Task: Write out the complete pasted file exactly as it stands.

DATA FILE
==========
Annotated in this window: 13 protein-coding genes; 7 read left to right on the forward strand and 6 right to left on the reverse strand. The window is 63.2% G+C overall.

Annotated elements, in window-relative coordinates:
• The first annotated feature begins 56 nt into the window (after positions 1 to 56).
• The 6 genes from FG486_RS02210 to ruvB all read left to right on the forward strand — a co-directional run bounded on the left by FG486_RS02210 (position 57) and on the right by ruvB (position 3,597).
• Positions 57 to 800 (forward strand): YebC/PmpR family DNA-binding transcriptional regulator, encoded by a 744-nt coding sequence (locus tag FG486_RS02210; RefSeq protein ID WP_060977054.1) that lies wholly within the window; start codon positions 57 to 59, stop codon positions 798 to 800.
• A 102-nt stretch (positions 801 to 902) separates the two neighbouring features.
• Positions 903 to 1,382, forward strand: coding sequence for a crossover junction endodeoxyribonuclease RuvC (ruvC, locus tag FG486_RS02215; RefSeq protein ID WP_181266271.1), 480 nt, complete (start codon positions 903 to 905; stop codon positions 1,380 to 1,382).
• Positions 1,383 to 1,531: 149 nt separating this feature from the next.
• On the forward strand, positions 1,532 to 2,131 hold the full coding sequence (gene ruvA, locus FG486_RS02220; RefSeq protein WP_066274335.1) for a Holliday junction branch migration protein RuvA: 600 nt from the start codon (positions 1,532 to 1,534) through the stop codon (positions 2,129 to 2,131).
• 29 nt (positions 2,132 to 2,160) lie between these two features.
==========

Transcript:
Annotated in this window: 13 protein-coding genes; 7 read left to right on the forward strand and 6 right to left on the reverse strand. The window is 63.2% G+C overall.

Annotated elements, in window-relative coordinates:
• The first annotated feature begins 56 nt into the window (after positions 1 to 56).
• The 6 genes from FG486_RS02210 to ruvB all read left to right on the forward strand — a co-directional run bounded on the left by FG486_RS02210 (position 57) and on the right by ruvB (position 3,597).
• Positions 57 to 800 (forward strand): YebC/PmpR family DNA-binding transcriptional regulator, encoded by a 744-nt coding sequence (locus tag FG486_RS02210; RefSeq protein ID WP_060977054.1) that lies wholly within the window; start codon positions 57 to 59, stop codon positions 798 to 800.
• A 102-nt stretch (positions 801 to 902) separates the two neighbouring features.
• Positions 903 to 1,382, forward strand: coding sequence for a crossover junction endodeoxyribonuclease RuvC (ruvC, locus tag FG486_RS02215; RefSeq protein ID WP_181266271.1), 480 nt, complete (start codon positions 903 to 905; stop codon positions 1,380 to 1,382).
• Positions 1,383 to 1,531: 149 nt separating this feature from the next.
• On the forward strand, positions 1,532 to 2,131 hold the full coding sequence (gene ruvA, locus FG486_RS02220; RefSeq protein WP_066274335.1) for a Holliday junction branch migration protein RuvA: 600 nt from the start codon (positions 1,532 to 1,534) through the stop codon (positions 2,129 to 2,131).
• 29 nt (positions 2,132 to 2,160) lie between these two features.